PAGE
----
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Far North (2009)

by Marcel Theroux

MembersReviewsPopularityAverage ratingMentions
6165238,064 (3.8)49
Fiction. Literature. Science Fiction. HTML:

Far North is a 2009 National Book Award Finalist for Fiction.

My father had an expression for a thing that turned out bad. He'd say it had gone west. But going west always sounded pretty good to me. After all, westwards is the path of the sun. And through as much history as I know of, people have moved west to settle and find freedom. But our world had gone north, truly gone north, and just how far north I was beginning to learn.

Out on the frontier of a failed state, Makepeaceâ??sheriff and perhaps last citizenâ??patrols a city's ruins, salvaging books but keeping the guns in good repair.

Into this cold land comes shocking evidence that life might be flourishing elsewhere: a refugee emerges from the vast emptiness of forest, whose existence inspires Makepeace to reconnect with human society and take to the road, armed with rough humor and an unlikely ration of optimism.

What Makepeace finds is a world unraveling: stockaded villages enforcing an uncertain justice and hidden work camps laboring to harness the little-understood technologies of a vanished civilization. But Makepeace's journeyâ??rife with dangerâ??also leads to an unexpected redemption.

Far North takes the reader on a quest through an unforgettable arctic landscape, from humanity's origins to its possible end. Haunting, spare, yet stubbornly hopeful, the novel is suffused with an ecstatic awareness of the world's fragility and beauty, and its ability to recover from our worst tres… (more)

  1. 50
    The Road by Cormac McCarthy (klarusu)
    klarusu: Far North is less harrowing than The Road but equally thought provoking
  2. 10
    Oryx and Crake by Margaret Atwood (booklove2)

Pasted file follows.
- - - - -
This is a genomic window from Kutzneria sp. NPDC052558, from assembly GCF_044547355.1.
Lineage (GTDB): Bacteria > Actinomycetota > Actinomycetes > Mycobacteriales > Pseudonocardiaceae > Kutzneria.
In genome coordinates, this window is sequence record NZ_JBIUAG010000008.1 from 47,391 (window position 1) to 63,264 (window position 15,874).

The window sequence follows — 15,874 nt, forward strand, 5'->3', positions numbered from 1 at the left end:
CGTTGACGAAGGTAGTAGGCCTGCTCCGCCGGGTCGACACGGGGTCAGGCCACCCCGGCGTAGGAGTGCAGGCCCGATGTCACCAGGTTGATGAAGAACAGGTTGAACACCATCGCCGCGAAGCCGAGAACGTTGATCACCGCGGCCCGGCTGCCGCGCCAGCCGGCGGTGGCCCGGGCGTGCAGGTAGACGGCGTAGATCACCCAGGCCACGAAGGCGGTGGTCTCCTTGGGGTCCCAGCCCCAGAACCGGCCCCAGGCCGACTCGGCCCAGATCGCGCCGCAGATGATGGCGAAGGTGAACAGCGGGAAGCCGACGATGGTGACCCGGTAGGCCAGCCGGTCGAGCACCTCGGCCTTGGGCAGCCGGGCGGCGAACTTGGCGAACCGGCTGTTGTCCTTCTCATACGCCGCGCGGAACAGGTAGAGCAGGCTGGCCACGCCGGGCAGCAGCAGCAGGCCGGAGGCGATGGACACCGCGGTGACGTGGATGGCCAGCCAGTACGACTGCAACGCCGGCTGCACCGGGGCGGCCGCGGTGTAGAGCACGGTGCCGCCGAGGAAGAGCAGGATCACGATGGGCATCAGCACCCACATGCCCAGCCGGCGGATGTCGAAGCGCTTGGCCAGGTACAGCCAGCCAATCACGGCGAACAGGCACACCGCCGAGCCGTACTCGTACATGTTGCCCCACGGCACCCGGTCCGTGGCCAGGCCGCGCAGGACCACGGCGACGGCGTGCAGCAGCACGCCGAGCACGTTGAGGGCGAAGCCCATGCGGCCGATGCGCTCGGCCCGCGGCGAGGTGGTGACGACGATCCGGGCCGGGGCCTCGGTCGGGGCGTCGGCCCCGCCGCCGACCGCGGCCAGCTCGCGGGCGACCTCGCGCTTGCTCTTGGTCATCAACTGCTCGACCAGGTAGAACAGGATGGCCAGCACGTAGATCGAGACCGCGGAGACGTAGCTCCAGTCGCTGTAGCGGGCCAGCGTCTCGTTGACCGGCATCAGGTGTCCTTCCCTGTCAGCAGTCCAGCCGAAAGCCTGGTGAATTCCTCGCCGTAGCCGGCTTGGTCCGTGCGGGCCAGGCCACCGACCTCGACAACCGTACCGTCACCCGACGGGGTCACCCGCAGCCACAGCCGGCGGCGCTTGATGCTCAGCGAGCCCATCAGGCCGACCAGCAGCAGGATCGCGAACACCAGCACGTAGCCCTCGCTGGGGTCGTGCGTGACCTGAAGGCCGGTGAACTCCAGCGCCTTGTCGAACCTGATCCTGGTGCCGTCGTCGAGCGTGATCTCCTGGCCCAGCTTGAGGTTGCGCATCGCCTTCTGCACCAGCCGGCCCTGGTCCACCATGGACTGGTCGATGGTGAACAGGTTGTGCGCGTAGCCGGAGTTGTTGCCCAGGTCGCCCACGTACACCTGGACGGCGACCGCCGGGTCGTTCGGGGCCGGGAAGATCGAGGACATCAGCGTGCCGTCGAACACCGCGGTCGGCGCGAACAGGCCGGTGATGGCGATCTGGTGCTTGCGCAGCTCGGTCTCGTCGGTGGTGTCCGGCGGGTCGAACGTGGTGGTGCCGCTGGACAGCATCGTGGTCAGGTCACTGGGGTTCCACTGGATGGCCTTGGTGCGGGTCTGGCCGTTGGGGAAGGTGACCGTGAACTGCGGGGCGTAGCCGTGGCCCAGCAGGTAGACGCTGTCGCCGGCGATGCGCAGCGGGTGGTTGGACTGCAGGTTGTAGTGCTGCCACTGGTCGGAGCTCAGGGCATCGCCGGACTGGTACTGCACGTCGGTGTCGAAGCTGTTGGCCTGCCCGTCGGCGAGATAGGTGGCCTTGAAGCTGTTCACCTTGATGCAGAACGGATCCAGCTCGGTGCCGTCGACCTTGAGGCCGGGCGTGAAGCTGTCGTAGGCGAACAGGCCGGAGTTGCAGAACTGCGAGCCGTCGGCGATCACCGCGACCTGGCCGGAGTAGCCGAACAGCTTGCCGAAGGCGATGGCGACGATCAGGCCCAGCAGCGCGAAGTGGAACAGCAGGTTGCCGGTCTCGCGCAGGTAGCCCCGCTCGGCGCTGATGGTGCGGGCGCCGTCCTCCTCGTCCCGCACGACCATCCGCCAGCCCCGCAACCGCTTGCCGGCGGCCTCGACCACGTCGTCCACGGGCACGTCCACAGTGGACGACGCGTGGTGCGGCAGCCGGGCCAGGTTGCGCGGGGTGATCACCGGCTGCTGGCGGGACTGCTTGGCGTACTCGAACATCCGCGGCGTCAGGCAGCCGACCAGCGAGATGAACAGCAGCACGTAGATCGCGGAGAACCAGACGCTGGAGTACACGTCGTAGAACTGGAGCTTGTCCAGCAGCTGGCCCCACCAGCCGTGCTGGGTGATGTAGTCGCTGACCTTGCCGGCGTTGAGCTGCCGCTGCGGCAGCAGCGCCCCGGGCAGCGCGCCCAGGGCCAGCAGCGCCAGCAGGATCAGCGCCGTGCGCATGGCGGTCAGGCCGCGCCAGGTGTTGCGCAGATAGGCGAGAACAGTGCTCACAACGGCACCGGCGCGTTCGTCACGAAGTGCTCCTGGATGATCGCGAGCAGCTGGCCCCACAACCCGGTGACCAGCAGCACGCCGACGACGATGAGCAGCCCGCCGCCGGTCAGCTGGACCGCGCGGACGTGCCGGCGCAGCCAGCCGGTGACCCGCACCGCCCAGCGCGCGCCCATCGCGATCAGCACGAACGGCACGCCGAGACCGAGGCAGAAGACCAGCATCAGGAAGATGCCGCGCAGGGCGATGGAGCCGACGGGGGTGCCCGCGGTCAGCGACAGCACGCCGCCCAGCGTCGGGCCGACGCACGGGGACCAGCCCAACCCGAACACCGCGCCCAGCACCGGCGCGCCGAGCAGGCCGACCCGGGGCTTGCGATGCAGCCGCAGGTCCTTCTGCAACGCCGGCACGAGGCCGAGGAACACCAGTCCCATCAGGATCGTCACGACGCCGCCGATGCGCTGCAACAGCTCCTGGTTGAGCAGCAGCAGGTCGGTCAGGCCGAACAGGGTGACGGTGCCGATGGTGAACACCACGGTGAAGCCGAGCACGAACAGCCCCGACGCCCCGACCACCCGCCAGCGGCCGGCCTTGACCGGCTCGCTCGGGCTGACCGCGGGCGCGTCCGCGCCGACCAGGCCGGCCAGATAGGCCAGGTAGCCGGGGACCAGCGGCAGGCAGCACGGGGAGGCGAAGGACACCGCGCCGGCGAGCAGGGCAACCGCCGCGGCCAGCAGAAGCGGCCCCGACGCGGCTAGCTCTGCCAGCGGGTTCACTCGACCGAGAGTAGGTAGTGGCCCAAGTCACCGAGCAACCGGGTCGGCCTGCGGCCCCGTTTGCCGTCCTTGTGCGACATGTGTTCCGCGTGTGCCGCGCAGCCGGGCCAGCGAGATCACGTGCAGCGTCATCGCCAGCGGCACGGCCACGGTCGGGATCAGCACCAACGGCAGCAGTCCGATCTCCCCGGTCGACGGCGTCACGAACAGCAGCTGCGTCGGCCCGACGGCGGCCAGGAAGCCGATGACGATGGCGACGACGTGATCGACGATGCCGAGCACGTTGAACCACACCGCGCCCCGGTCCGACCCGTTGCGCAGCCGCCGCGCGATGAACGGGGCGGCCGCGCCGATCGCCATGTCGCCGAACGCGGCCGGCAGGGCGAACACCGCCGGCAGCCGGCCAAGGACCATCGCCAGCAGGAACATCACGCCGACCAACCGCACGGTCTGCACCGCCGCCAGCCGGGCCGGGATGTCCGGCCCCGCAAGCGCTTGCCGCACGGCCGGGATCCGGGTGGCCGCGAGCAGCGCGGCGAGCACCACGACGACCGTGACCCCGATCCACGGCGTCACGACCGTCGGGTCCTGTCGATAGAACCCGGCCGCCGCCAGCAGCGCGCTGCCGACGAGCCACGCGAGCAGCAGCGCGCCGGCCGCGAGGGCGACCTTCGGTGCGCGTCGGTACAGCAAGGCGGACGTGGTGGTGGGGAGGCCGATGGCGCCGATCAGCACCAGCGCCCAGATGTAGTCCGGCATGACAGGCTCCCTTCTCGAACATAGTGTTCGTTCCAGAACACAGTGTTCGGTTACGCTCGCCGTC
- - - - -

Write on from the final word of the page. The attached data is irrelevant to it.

3. 00
    Cold Earth by Sarah Moss (kehs)
  4. 00
    The Republic of Trees by Sam Taylor (kehs)
  5. 00
    Drop City by T.C. Boyle (booklove2)
    booklove2: Cecil Harder and Pamela from Drop City are similar characters to Makepeace.
  6. 00
    Peak Everything: Waking Up to the Century of Declines by Richard Heinberg (mendhamt)
  7. 00
    The Ice People by Maggie Gee (imyril)
    imyril: Although very different, each novel envisions a near future in which civilisation has broken down following rapid climate change. The Ice People focuses on the breakdown of traditional relationships; Far North rejects traditional gender roles with its androgynous protagonist. Far North is more rounded apocalyptic fiction; Ice People is perhaps best tagged as gender apocalypse.… (more)
  8. 00
    Good Morning, Midnight by Lily Brooks-Dalton (sturlington)
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» See also 49 mentions

English (50)  French (1)  German (1)  All languages (52)
Showing 1-5 of 50 (next | show all)
Climate change is here; we worked so hard at it, we should be happy. I'm old enough that I'll probably be gone, before things get really bad. But I have two daughters. They're survivors, but I worry about their safety, and the quality of life they'll have, when the sh*t really hits the fan.
Far North is a different kind of post-apocalyptic story. It takes place in Siberia, and other parts of Russia. It's a tale of loneliness, but also of a very different kind of hope. ( )
  burritapal | Oct 23, 2022 |
A powerful, compelling read for me. Recommended to read in the dark days of winter. ( )
  caimanjosh | Dec 20, 2020 |